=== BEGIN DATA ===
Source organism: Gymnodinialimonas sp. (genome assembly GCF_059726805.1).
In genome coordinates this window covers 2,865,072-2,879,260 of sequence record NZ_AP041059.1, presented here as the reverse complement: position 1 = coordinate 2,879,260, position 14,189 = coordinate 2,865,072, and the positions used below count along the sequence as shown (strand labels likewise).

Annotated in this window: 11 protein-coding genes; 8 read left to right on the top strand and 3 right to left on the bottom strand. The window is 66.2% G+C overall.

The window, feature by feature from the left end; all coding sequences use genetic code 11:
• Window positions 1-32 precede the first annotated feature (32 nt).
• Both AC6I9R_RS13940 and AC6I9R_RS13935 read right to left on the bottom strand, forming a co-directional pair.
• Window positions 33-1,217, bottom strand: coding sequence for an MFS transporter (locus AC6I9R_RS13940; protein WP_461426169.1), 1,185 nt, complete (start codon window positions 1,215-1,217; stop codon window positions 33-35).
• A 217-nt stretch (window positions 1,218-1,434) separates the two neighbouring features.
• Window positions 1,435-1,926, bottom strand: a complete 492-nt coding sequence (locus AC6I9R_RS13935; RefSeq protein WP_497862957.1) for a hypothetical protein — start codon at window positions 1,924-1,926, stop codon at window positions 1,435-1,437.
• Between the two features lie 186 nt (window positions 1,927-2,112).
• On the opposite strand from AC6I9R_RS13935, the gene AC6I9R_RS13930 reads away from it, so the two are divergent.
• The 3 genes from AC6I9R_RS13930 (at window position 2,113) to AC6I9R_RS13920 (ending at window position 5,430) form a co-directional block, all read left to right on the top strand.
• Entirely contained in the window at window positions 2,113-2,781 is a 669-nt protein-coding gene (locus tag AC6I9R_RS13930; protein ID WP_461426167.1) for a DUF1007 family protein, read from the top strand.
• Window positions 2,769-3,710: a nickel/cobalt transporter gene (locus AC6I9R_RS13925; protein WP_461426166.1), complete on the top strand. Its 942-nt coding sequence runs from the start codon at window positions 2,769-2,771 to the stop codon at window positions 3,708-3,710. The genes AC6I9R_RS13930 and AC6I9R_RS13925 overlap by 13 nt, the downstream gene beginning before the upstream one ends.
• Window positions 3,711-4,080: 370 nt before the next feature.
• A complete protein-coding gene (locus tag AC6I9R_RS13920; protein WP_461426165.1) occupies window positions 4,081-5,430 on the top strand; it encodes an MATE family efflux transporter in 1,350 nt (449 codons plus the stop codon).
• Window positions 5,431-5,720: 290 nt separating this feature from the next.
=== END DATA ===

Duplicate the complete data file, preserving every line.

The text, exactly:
Source organism: Gymnodinialimonas sp. (genome assembly GCF_059726805.1).
In genome coordinates this window covers 2,865,072-2,879,260 of sequence record NZ_AP041059.1, presented here as the reverse complement: position 1 = coordinate 2,879,260, position 14,189 = coordinate 2,865,072, and the positions used below count along the sequence as shown (strand labels likewise).

Annotated in this window: 11 protein-coding genes; 8 read left to right on the top strand and 3 right to left on the bottom strand. The window is 66.2% G+C overall.

The window, feature by feature from the left end; all coding sequences use genetic code 11:
• Window positions 1-32 precede the first annotated feature (32 nt).
• Both AC6I9R_RS13940 and AC6I9R_RS13935 read right to left on the bottom strand, forming a co-directional pair.
• Window positions 33-1,217, bottom strand: coding sequence for an MFS transporter (locus AC6I9R_RS13940; protein WP_461426169.1), 1,185 nt, complete (start codon window positions 1,215-1,217; stop codon window positions 33-35).
• A 217-nt stretch (window positions 1,218-1,434) separates the two neighbouring features.
• Window positions 1,435-1,926, bottom strand: a complete 492-nt coding sequence (locus AC6I9R_RS13935; RefSeq protein WP_497862957.1) for a hypothetical protein — start codon at window positions 1,924-1,926, stop codon at window positions 1,435-1,437.
• Between the two features lie 186 nt (window positions 1,927-2,112).
• On the opposite strand from AC6I9R_RS13935, the gene AC6I9R_RS13930 reads away from it, so the two are divergent.
• The 3 genes from AC6I9R_RS13930 (at window position 2,113) to AC6I9R_RS13920 (ending at window position 5,430) form a co-directional block, all read left to right on the top strand.
• Entirely contained in the window at window positions 2,113-2,781 is a 669-nt protein-coding gene (locus tag AC6I9R_RS13930; protein ID WP_461426167.1) for a DUF1007 family protein, read from the top strand.
• Window positions 2,769-3,710: a nickel/cobalt transporter gene (locus AC6I9R_RS13925; protein WP_461426166.1), complete on the top strand. Its 942-nt coding sequence runs from the start codon at window positions 2,769-2,771 to the stop codon at window positions 3,708-3,710. The genes AC6I9R_RS13930 and AC6I9R_RS13925 overlap by 13 nt, the downstream gene beginning before the upstream one ends.
• Window positions 3,711-4,080: 370 nt before the next feature.
• A complete protein-coding gene (locus tag AC6I9R_RS13920; protein WP_461426165.1) occupies window positions 4,081-5,430 on the top strand; it encodes an MATE family efflux transporter in 1,350 nt (449 codons plus the stop codon).
• Window positions 5,431-5,720: 290 nt separating this feature from the next.